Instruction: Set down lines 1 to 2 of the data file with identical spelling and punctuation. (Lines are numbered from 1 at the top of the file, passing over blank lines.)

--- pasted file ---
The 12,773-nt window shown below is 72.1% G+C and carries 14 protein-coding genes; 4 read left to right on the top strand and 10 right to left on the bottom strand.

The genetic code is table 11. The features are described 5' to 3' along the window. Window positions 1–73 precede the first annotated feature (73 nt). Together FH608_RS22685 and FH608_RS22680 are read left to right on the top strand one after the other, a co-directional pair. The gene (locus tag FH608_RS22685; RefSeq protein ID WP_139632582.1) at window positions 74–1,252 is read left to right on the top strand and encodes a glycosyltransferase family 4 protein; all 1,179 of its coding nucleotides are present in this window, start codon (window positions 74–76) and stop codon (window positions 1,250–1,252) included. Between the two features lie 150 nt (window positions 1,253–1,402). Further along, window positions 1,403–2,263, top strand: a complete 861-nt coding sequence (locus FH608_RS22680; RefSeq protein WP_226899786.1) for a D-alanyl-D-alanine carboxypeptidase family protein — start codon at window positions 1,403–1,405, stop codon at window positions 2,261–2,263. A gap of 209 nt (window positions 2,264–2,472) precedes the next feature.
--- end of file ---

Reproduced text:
The 12,773-nt window shown below is 72.1% G+C and carries 14 protein-coding genes; 4 read left to right on the top strand and 10 right to left on the bottom strand.

The genetic code is table 11. The features are described 5' to 3' along the window. Window positions 1–73 precede the first annotated feature (73 nt). Together FH608_RS22685 and FH608_RS22680 are read left to right on the top strand one after the other, a co-directional pair. The gene (locus tag FH608_RS22685; RefSeq protein ID WP_139632582.1) at window positions 74–1,252 is read left to right on the top strand and encodes a glycosyltransferase family 4 protein; all 1,179 of its coding nucleotides are present in this window, start codon (window positions 74–76) and stop codon (window positions 1,250–1,252) included. Between the two features lie 150 nt (window positions 1,253–1,402). Further along, window positions 1,403–2,263, top strand: a complete 861-nt coding sequence (locus FH608_RS22680; RefSeq protein WP_226899786.1) for a D-alanyl-D-alanine carboxypeptidase family protein — start codon at window positions 1,403–1,405, stop codon at window positions 2,261–2,263. A gap of 209 nt (window positions 2,264–2,472) precedes the next feature.